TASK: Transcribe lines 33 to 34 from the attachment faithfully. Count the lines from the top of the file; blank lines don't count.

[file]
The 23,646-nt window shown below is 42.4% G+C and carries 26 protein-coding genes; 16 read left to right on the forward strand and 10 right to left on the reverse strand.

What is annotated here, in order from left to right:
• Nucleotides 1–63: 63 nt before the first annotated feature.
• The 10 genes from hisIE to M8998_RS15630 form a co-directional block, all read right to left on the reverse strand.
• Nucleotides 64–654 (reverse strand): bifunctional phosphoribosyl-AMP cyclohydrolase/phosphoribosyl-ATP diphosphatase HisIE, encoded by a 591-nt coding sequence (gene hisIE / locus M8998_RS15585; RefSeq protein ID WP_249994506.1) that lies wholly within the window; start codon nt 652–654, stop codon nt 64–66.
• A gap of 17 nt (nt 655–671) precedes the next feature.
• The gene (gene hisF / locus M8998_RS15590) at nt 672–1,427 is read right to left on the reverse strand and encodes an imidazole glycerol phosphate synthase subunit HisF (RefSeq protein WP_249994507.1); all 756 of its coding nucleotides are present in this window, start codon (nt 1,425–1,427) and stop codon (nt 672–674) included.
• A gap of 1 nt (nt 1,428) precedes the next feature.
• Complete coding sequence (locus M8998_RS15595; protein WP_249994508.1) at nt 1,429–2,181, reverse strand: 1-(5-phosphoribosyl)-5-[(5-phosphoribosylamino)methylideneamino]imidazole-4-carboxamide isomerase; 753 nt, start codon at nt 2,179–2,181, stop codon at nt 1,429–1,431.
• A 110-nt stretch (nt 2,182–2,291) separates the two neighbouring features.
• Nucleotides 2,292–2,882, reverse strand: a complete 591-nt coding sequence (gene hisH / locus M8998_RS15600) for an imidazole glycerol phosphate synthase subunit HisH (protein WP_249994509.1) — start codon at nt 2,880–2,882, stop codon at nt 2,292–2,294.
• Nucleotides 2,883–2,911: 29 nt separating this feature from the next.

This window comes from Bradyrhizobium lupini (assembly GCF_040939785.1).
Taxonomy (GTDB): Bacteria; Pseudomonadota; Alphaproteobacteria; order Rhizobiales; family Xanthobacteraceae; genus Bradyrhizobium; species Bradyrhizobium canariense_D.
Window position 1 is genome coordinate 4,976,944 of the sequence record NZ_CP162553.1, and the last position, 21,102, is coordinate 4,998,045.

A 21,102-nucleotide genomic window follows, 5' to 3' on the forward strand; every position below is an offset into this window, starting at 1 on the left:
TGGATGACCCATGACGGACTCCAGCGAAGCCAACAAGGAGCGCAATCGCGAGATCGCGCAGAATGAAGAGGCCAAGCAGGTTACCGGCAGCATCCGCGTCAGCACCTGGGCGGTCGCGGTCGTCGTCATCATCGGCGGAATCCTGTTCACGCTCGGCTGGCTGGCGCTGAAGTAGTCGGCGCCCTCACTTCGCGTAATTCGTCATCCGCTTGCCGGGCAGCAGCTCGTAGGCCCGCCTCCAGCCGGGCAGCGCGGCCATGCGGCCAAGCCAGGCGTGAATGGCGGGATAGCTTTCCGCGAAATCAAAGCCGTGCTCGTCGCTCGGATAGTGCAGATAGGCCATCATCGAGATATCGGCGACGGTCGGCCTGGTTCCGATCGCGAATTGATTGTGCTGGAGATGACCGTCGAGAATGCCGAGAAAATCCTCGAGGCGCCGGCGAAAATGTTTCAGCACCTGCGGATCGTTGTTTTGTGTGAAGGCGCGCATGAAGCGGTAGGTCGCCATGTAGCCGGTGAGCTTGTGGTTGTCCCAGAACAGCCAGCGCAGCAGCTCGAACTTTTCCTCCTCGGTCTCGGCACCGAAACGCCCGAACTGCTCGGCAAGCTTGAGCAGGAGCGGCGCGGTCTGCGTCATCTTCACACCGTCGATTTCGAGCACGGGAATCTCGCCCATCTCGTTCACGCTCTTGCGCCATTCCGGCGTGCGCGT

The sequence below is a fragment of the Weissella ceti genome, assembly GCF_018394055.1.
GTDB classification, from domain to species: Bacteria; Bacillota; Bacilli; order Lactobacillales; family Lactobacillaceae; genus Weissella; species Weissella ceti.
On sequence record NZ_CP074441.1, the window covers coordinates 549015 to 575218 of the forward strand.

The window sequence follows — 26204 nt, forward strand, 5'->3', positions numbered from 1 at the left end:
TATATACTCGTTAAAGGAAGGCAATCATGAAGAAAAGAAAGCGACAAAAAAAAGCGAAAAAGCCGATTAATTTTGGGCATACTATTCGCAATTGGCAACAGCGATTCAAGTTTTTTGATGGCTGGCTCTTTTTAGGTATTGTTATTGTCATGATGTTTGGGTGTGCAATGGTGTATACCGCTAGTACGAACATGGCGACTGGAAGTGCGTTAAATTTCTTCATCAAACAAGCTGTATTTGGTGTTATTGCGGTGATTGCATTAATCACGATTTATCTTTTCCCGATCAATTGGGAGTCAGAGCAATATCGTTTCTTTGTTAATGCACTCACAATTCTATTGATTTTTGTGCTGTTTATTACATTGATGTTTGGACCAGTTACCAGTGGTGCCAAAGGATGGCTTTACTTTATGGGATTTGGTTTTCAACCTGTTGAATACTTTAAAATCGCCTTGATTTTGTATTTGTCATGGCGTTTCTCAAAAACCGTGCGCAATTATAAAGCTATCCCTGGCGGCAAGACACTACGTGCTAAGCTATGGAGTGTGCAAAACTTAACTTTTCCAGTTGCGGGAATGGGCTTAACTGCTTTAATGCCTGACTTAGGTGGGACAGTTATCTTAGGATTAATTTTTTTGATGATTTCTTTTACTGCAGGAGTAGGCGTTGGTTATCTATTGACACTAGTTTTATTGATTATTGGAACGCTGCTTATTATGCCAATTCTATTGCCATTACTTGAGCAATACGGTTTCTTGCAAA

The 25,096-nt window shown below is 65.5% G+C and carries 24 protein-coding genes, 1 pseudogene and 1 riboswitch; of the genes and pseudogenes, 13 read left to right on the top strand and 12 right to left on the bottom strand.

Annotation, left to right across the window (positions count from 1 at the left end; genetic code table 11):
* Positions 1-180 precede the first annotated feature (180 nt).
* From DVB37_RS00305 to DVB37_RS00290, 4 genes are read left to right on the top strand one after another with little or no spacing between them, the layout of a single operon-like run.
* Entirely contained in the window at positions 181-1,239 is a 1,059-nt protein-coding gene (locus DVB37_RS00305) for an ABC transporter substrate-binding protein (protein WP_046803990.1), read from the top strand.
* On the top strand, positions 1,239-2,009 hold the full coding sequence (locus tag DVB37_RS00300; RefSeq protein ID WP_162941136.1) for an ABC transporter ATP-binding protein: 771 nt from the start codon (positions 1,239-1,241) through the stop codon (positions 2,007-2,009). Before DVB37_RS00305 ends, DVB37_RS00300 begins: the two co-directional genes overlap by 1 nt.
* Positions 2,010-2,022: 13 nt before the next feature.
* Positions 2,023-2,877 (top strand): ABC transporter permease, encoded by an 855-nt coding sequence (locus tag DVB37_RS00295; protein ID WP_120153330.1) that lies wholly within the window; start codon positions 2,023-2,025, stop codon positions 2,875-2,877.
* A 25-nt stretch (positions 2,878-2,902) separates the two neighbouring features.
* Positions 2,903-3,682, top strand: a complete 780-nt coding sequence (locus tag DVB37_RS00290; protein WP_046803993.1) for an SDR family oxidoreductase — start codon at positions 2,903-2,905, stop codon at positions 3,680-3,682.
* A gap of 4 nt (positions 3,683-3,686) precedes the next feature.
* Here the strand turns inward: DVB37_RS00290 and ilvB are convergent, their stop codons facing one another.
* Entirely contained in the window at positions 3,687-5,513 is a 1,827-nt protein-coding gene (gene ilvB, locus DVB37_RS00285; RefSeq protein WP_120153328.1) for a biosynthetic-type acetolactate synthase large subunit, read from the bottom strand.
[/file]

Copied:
* A gap of 4 nt (positions 3,683-3,686) precedes the next feature.
* Here the strand turns inward: DVB37_RS00290 and ilvB are convergent, their stop codons facing one another.